What Is Osteoarthritis
Among the more than 100 types of arthritis, osteoarthritis is the most common type. More than 25 million Americans suffer from this condition. People who are obese and live a sedentary lifestyle are more likely to develop this condition. Injury or trauma to the joint is also another risk factor.
Beyond the age of 55, osteoarthritis affects more women than men. By age 65, about 3 in 10 women would have some degree of this condition. It is also known as degenerative joint disease.
What Causes Osteoarthritis?
Osteoarthritis is attributed to the ageing process but not all elderly people will end up with this condition. The condition is caused by the wear and tear of bone joints through the years of daily use. Progressively, the cartilage, which is the flexible, slippery tissue located between bone joints, becomes thinner.
Cartilage is tough but softer than bones. It enables the joints to withstand pressure and stress, thus allowing easy movement of the joints. It has no nerve endings and so does not register pain when there is friction or strain. As the cartilage protective layer wears out, the end of the bones will start to rub against each other, causing pain.
Symptoms of Osteoarthritis
Osteoarthritis symptoms may start in the 40s and it come on slowly, worsening over time. The joints most affected are in the knees, hips and hands. Symptoms are generally pain and stiffness. Swelling may occur, resulting in the affected joint area feeling warm and tender. Pain is felt during and after movement.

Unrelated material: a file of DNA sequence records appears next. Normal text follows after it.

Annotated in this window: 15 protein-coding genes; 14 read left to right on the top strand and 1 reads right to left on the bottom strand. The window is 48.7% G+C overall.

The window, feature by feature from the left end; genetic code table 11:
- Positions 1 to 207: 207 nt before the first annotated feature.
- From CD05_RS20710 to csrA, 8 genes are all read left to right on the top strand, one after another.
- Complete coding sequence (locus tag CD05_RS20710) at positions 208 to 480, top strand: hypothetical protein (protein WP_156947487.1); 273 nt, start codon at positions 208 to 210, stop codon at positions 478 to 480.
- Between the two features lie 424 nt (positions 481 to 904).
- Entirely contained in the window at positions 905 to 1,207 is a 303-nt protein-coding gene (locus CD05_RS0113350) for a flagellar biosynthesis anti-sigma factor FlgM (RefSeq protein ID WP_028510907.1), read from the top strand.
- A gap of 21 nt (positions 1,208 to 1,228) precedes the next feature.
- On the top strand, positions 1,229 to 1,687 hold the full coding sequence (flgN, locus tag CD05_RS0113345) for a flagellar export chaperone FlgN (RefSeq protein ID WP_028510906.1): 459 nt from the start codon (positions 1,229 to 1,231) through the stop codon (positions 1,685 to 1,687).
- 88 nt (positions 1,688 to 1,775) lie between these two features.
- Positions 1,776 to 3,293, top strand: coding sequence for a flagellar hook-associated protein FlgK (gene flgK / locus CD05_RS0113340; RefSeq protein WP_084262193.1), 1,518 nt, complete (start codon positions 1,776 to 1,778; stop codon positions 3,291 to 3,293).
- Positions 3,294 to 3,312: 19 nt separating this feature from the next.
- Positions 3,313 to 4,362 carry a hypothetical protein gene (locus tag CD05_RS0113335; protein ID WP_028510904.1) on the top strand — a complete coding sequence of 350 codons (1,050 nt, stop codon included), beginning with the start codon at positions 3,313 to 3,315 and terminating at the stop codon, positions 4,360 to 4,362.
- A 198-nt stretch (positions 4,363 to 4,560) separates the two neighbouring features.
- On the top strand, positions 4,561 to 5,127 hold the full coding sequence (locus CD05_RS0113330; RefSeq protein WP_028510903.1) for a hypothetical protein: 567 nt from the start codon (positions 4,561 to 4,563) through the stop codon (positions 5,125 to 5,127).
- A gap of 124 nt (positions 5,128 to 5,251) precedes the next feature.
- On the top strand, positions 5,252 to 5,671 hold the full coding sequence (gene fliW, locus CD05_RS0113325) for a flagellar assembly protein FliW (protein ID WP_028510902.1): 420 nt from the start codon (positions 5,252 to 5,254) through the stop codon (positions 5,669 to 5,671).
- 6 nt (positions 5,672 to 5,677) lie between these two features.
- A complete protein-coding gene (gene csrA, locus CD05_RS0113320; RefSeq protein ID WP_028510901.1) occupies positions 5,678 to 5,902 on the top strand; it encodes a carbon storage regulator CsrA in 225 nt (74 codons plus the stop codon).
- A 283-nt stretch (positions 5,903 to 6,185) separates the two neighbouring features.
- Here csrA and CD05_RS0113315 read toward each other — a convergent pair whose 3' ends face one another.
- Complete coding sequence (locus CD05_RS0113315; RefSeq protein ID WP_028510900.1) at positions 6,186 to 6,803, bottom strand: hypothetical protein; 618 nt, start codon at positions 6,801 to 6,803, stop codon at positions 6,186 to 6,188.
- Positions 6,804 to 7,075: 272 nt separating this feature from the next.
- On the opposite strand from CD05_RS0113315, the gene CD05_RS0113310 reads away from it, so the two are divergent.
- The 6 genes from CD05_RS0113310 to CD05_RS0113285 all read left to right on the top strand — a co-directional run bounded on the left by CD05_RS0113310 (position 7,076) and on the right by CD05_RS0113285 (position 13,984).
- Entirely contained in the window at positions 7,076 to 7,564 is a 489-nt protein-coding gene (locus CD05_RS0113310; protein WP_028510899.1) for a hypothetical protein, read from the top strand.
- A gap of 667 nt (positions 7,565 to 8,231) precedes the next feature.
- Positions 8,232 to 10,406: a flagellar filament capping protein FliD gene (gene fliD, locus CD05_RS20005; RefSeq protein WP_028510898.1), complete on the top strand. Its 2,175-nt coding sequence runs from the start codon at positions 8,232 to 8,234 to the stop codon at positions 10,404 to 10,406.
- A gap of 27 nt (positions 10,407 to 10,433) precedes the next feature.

Stiffness is felt more in the morning when waking up or after a period of inactivity, like after sitting down for a certain period. Flexibility of joint appears more hindered and there may be some grating sensation when joints are in motion.
Osteoarthritis of knee is the most common of osteoarthritis. The symptoms can be experienced earlier due to knee injury or frequent overuse of the knee, especially those who subject their knees to regular repetitive stress. People who regularly play certain sports like soccer are at risk of developing osteoarthritis in the knee. Symptoms may include pain, swelling, deformity of the knee joint area, muscle weakness and even pain at the back of the knee.
Nutrients from the blood are essential in the healing process of organs and tissues. Bone joint cartilage is hard to heal as it does not contain blood vessels. Therefore, arthritis is hard to treat.
Treatment for osteoarthritis would generally be medication used as arthritis pain relief and physical therapy to help improve joint movement. For obese people, diet control and weight reduction would also help to bring about some relief for arthritis.
Beware of some medications that can help to relieve arthritis pain but have side effects. As an example, acetaminophen (Tylenol), a drug used to relieve pain, can cause diarrhea and loss of appetite. In overdose, acetaminophen can cause liver damage. Some non-steroidal anti-inflammatory drugs (NSAID) like ibuprofen and celebrex have side effects like tinnitus and stomach upsets, and can even increase the risk of strokes.
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“Glucosamine produced in the body provides natural building blocks for growth, repair and maintenance of cartilage. Like chondroitin, glucosamine may lubricate joints, help cartilage retain water and prevent its breakdown. Trial results are mixed, but overall, glucosamine appears to reduce pain and improve function in OA. Research also suggests glucosamine may slow joint damage.”